‘Confident’ Jax manufacturing firm plans for serious growth (Courtesy of the Jacksonville Business Journal) — For more than two decades, QuickTie Systems of Jacksonville has been steadily establishing a reputation with regional builders as a company that uses innovation and customer service to streamline facets of the construction business.
Now, it’s still doing that — but also looking to become a bigger player in the national building marketplace.
Founded by Harvel Crumley in 1999, QuickTie builds products for tying down wood frame and masonry structures that could be exposed to high winds or seismic forces.
With major population growth in the hurricane-prone Southeast in the last 20-plus years, QuickTie has been a competitive supplier to the building industry.
As those businesses have grown, so has QuickTie. It is about to move into a 43,000-square-foot facility off Pickettville Road. That will be in addition to its 37,000-square-foot operation at Vantage Way.
But company leadership doesn’t expect the additional space to be big enough for long, according to Senior Vice President Jim McCarthy.
“We’re continuing to grow rapidly, year over year, particularly the last couple of years,” McCarthy said. “And we see that growth continuing.”
Last year, revenue increased by almost 100%, McCarthy said, and about 20% the previous year. It has added more than a dozen employees since 2020 to around 75 now.
And although it has a five-year commitment to its new location, McCarthy said QuickTie expects to need 150,000-square-foot facility in the near future.
“We’re just beginning to look in that direction,” McCarthy said. “Obviously, for that size facility, we’ll have to buy land and build. We’re not averse to that.”
Making top products
Among the chief reasons for QuickTie’s ascent is what the company believes are superior products. It holds eight patents and has more than two dozen other products in development.
“Everybody’s looking at how they can be more efficient, how they can save money,” McCarthy said. “Here’s a way of doing so without sacrificing safety or quality.”
According to commercial construction firm The Douglas Co., conventional hold-down hardware uses a lot of fasteners to secure the hardware to the framing components. While effective, it is labor-intensive, especially when dealing with larger or more complex wood-framed structures.
The tie-down systems use either steel cables or threaded rods to hold down the building’s structural components. Such systems can be used with a wide range of framing materials, the website says.
One of the primary advantages of the tie down systems is their versatility. Because they are not limited by specific hardware requirements, they can be engineered to replace nearly all of the traditional hardware for a project, which means fewer materials are needed on the job site.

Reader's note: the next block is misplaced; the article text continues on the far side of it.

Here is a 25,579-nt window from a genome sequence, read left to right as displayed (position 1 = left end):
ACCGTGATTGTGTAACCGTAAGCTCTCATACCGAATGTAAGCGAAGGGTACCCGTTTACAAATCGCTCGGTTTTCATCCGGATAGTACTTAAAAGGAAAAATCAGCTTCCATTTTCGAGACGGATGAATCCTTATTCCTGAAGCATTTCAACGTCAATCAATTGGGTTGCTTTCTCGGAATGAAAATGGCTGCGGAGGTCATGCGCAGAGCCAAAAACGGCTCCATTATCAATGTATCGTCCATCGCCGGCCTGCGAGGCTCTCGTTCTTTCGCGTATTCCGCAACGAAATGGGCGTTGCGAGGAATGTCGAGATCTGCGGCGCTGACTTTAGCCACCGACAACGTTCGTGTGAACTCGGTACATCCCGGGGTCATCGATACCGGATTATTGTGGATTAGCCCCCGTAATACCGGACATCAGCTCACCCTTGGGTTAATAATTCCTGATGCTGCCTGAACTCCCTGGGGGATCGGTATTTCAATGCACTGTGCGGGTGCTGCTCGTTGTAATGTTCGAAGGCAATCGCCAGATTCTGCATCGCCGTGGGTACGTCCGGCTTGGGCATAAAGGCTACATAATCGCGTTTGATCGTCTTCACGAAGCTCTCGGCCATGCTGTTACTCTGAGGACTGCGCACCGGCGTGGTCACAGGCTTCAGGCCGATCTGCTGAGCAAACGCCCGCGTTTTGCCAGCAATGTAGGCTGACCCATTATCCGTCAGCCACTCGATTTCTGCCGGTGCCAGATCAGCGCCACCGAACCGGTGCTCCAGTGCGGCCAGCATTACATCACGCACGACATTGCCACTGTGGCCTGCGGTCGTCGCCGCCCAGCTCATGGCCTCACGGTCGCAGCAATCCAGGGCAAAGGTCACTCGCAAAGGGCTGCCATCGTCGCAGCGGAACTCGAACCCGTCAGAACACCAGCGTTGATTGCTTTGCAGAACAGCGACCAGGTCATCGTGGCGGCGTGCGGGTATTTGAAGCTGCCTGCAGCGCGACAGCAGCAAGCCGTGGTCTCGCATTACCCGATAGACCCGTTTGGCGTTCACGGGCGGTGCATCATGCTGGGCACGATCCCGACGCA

Mike Smith, owner of Smith General Contracting Inc., told the Business Journal that he’s been using QuickTie products for about 20 years because they are reliable and because they make jobs easier for his workers.
The company builds homes, hotels, multifamily, etc. all over the country, including the construction of Naval base housing in Jacksonville and around the state.
“We get better service out of QuickTie than we do out of others,” Smith said. “Their engineering is second to none.”
Making it better
That engineering that Smith mentioned is one of the big reasons QuickTie keeps adding orders and revenue year after year.
McCarthy said its ability to react quickly to address specific customer needs is one of QuickTie’s greatest assets.
“We are making a niche for ourselves in that we do a lot of custom work,” McCarthy said. “We’ll look at ways to manufacture (a particular component) or find a way to improve upon it.
“Frequently when they need something or want something, we’ll go out of our way to create it, and that’s the advantage to being small and yet having the capability to produce anything in house.”
That’s part of the reason QuickTie is adding work space with an eye to further expansion in the near future.
With more space, it can produce more products as the need increases. And additional room also leads to the ability to warehouse more products to meet demand more quickly.
McCarthy said QuickTie leadership anticipates growth because of its relationship with its clients and the overall strength of the building industry.
“We’re really confident in what we’re doing, in the industry we’re in and the direction that we’re headed,” he said. “So it’s an exciting place to be.”